by Nicholas Dupree,
How would you rate episode 9 of
Tokyo Revengers ?
Well, it's finally happened. The pivotal, monumental event that so much of this season hangs on has finally arrived. I know we're not all ready for it, but we'll just have to brace ourselves for the news that yes, the international release of Tokyo Revengers has finally figured out how to edit the Manji symbol out of shots. It's a little strange it took them 4 episodes to figure out something DiC and 4KIDS were doing 20 years ago, and it's far from the most elegant solution for that particular localization headache, but at the very least it means the back-half of this episode is coherent and easy to follow, so I'll take it.
Oh, and that climactic fight between Toman and Moebius finally happens and everything Takemichi's worked for these last several episodes goes right to hell in a handbasket. But I think the Manji thing is more important because otherwise we'd never have been able to see any of this go down. There are still a few suspect cuts, presumably for shots where the symbol's too prominent to be easily removed, or there's too much movement to make the change quickly, but for a good 98% of the ensuing brawl, we can see exactly what's going on, and that's a godsend because it takes up the majority of this episode. We get some further hints about the mysterious mastermind pulling the strings behind the conflict, and we meet the gloriously extra Hanma with his “Sin” and “Punishment” knuckle tattoos, but that's all buildup for later plotlines. The singular, all-consuming element of “Revolt” is finally seeing two fully-fledged gangs go to war, and it's a blast.
For a gang story, Revengers has been remarkably sparse with its on-screen violence. We've had some short skirmishes to show off certain characters' strengths, but they've been brief and restrained. All of the really brutal stuff has so far happened to characters away from Takemichi's perspective, but no longer. Now our boy is neck deep in the turmoil as Toman and Moebius members beat the ever-loving shit out of each other with big, elated smiles plastered on their faces. For a solid two minutes there's practically no dialogue, just various Toman members punching, kicking, and occasionally throwing their enemies into the ground. This anime has so far been a largely serviceable production; it gets the job done but never does much to impress visually, and while that doesn't totally change with this fight there's at least enough flourishes to make the blows feel impactful and energetic. Draken especially comes off as a beast here, taking on a whole squad on his own while bleeding from the head, then jumping right back into it after maybe 2 minutes of rest.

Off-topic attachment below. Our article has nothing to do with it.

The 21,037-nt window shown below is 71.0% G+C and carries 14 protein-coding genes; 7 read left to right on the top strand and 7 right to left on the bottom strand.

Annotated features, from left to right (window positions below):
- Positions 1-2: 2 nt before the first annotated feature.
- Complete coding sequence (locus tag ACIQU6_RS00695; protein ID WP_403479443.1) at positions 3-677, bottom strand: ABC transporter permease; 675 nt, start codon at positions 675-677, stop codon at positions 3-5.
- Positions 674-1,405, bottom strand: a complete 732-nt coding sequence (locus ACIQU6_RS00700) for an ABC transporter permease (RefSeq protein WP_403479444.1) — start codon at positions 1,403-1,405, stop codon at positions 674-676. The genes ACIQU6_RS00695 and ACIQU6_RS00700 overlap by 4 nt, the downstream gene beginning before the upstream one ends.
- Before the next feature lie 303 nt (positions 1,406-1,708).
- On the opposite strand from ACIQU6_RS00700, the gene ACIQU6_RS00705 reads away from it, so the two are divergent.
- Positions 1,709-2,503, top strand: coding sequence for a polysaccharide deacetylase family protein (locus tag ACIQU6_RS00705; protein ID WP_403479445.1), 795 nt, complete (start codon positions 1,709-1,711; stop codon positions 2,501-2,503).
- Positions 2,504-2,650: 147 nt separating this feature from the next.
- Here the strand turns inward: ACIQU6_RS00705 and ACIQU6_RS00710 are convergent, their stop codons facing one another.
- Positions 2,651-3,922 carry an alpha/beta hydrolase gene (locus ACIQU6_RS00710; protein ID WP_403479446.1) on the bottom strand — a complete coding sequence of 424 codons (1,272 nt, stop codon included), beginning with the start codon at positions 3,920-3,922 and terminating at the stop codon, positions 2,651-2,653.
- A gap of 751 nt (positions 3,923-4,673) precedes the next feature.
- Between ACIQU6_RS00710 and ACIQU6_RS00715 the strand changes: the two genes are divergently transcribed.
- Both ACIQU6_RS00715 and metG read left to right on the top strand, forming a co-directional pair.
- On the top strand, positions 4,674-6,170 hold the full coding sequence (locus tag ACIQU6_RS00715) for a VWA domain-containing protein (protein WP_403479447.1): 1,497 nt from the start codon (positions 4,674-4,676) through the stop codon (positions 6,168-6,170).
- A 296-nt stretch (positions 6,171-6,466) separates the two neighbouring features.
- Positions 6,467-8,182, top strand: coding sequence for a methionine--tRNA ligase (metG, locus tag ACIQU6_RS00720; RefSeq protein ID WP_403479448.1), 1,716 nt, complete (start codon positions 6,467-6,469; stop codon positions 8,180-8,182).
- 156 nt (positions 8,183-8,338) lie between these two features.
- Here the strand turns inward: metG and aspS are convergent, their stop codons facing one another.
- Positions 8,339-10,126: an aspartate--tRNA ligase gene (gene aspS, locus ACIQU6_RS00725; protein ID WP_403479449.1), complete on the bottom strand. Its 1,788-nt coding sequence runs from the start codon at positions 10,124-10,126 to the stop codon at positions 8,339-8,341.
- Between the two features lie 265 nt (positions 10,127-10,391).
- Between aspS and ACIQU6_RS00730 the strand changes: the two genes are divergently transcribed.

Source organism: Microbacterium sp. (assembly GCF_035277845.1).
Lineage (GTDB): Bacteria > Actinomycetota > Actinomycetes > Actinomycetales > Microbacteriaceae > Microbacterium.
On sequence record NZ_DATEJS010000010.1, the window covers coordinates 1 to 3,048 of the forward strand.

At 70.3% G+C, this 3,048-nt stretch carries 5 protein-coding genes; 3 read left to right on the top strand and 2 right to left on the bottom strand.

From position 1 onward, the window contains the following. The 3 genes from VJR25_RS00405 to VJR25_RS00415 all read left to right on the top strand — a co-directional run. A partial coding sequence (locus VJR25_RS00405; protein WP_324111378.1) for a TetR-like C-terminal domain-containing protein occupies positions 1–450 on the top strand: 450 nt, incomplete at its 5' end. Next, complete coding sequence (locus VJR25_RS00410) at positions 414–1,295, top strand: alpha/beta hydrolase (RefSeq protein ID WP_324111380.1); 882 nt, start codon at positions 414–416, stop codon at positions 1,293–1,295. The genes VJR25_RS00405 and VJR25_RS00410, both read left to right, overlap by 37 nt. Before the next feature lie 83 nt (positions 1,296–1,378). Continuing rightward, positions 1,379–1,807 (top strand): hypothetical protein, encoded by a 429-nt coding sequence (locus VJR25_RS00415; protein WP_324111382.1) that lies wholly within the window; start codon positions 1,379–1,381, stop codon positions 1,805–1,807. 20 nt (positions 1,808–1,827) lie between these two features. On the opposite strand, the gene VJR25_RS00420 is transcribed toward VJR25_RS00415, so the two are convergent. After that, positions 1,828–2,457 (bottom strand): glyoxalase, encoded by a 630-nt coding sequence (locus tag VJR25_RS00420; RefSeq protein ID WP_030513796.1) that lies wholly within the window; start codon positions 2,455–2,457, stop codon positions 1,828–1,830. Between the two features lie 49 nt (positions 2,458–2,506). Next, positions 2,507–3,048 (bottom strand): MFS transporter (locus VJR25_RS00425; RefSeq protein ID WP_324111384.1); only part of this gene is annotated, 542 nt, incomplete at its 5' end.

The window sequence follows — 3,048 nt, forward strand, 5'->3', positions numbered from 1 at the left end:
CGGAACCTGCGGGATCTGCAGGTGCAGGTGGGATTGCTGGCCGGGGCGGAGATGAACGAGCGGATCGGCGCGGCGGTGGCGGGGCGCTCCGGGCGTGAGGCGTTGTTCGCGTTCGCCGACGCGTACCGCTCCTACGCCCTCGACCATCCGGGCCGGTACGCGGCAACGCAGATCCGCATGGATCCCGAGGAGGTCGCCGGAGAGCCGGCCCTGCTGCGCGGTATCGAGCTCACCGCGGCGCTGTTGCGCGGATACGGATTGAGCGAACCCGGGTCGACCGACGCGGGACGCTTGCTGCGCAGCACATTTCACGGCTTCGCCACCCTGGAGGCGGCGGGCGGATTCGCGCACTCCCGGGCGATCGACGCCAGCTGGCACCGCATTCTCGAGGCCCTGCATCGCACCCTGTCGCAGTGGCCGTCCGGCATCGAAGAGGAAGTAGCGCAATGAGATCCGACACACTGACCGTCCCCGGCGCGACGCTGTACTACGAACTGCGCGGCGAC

Mikey also gets plenty of hits in, but his central moment comes when he confronts Peh in the middle of the fray. Now considering Peh betrayed their gang to the very people who caused the problem in the first place, and was trying to kill Mikey's closest friend, it would have been quite understandable for the bossman to turn Peh's nose concave from the word go. But in that classic delinquent way, Mikey brings his distraught former subordinate in for...well not a hug, but like a forehead boop? Whatever it is, it forces Peh to confront him dead-on, and accept that this isn't the way to go about relieving his guilt and anger. “Family” is a recurring idea in this kind of fiction, and like any family there are times when things get dark and stressful, but for Toman's family that means they need to pull together before they're torn apart.
Speaking of, Takemichi doesn't seem to be succeeding in that regard, despite his best efforts. He stumbles and trips through the chaos of the fight, desperately trying to find Draken, only to miss the pivotal moment he'd been trying to prevent. Now, this is still a shonen series, so for as dead as Draken looks in this moment it's entirely possible he'll show up next week in a hospital bed sporting a random assortment of bandages, but at this moment it at least appears that Takemichi's time-traveling mission is well and truly screwed. That leaves me to wonder what he could possibly do to salvage this. If Draken is dead, or at least out of the picture as Toman's second-in-command, it may come down to Takemichi taking on the role of Mikey's “heart” to keep Toman from spiraling into destruction going forward. That's no simple task though, and with the danger of the our still unseen conspirator hanging in the shadows, it's anyone's guess how this season will wrap up.
Tokyo Revengers is currently streaming on Crunchyroll.
discuss this in the forum (51 posts) |